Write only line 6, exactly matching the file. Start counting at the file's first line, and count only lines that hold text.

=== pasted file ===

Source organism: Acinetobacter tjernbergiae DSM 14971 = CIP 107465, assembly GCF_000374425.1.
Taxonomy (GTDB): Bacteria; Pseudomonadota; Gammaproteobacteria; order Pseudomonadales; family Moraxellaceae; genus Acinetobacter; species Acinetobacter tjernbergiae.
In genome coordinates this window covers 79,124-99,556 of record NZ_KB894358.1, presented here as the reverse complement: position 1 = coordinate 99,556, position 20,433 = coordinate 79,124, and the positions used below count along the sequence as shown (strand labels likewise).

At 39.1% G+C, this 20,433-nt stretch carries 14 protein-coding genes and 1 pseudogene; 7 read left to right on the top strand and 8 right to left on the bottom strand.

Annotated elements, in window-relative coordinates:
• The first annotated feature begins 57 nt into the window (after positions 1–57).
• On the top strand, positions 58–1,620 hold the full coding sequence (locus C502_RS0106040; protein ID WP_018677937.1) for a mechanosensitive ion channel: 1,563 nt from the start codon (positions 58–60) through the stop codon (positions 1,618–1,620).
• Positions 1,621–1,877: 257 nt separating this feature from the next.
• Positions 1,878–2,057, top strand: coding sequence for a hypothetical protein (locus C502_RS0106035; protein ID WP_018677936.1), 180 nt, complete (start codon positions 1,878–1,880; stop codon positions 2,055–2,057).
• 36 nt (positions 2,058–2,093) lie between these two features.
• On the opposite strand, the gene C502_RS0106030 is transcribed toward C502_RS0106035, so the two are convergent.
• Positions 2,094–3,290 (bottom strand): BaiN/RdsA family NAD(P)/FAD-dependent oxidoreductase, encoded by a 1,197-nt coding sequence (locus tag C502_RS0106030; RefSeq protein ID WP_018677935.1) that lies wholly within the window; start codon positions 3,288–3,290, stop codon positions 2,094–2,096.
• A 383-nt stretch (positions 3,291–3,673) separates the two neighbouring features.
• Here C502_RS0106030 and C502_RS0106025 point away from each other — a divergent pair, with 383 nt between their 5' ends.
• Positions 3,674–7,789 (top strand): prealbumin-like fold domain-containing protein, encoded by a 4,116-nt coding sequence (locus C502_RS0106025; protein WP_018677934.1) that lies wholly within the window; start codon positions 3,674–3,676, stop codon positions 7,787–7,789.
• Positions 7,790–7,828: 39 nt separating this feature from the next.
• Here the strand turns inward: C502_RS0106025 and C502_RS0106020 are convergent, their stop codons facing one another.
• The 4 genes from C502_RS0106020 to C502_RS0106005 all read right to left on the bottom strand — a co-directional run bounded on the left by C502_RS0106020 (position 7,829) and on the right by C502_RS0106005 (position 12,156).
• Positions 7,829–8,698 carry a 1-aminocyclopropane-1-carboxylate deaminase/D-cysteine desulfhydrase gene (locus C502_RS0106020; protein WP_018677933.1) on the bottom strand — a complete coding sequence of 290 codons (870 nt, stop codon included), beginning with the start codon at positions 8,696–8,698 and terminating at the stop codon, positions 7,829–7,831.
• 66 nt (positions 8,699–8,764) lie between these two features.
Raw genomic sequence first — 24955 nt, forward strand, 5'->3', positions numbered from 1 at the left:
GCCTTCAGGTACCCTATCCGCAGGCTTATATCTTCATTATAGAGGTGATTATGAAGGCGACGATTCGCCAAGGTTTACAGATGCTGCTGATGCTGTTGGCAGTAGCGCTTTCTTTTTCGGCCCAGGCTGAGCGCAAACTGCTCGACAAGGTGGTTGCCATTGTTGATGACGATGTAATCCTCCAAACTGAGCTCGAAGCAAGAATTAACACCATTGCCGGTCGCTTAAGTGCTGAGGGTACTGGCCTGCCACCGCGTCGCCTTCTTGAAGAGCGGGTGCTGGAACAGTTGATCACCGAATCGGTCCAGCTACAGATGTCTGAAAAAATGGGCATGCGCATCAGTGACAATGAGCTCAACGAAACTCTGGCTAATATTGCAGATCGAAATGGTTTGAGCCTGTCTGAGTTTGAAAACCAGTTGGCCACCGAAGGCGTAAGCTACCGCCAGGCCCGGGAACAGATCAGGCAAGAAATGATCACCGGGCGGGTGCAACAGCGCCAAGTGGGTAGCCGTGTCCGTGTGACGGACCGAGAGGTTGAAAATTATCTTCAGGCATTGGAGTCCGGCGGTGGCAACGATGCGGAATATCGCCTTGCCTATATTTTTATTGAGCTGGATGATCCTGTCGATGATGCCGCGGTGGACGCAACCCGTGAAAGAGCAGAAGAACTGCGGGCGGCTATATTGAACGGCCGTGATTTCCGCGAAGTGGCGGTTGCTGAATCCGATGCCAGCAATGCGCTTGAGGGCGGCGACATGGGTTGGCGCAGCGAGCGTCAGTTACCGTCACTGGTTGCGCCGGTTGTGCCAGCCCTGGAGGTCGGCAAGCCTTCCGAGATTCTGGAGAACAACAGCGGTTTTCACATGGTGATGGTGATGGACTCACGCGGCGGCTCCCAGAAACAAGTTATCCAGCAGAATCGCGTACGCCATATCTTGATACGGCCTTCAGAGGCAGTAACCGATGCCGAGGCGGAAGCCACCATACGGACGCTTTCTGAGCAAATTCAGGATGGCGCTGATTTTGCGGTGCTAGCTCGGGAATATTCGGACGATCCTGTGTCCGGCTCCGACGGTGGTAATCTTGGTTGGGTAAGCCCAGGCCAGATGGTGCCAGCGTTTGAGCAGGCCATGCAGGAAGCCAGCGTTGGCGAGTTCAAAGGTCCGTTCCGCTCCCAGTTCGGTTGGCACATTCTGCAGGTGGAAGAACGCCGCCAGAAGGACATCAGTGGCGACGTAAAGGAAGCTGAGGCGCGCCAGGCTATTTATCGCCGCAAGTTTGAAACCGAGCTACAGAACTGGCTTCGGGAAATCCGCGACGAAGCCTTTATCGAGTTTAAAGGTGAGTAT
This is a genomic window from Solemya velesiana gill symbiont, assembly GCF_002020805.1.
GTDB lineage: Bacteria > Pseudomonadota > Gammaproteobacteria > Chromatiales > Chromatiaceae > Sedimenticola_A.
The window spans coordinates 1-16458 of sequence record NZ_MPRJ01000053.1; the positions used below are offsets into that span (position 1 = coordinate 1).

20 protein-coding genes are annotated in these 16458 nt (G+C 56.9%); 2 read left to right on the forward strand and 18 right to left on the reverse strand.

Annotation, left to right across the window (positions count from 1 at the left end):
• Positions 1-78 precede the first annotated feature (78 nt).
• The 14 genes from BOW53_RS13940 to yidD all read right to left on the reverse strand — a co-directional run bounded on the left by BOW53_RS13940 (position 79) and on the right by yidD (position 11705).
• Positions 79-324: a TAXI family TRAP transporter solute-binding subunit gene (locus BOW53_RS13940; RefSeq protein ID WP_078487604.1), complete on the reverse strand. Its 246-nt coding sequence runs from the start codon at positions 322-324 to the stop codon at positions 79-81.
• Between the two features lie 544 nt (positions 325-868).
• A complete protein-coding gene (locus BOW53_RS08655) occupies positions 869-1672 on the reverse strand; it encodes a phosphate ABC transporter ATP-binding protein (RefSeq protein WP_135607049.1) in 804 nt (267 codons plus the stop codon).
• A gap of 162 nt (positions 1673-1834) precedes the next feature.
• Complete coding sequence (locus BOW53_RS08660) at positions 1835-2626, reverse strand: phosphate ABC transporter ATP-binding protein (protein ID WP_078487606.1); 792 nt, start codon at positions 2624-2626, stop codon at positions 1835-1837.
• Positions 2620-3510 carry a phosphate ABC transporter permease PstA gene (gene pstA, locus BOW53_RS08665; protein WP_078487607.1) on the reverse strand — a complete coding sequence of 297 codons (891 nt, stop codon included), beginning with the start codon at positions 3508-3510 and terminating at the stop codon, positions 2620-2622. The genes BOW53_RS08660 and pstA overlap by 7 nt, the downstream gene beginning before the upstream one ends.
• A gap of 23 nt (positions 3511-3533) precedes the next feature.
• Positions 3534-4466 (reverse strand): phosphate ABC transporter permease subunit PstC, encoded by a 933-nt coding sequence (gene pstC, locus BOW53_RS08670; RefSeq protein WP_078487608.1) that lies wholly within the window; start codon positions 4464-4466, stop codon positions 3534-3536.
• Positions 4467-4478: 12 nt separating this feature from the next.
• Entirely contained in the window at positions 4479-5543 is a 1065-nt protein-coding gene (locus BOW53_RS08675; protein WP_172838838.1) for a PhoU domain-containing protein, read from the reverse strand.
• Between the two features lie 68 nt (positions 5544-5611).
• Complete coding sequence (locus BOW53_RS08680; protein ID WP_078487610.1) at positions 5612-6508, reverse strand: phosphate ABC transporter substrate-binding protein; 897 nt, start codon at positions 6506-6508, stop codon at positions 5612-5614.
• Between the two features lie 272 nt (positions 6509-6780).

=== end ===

• The first annotated feature begins 57 nt into the window (after positions 1–57).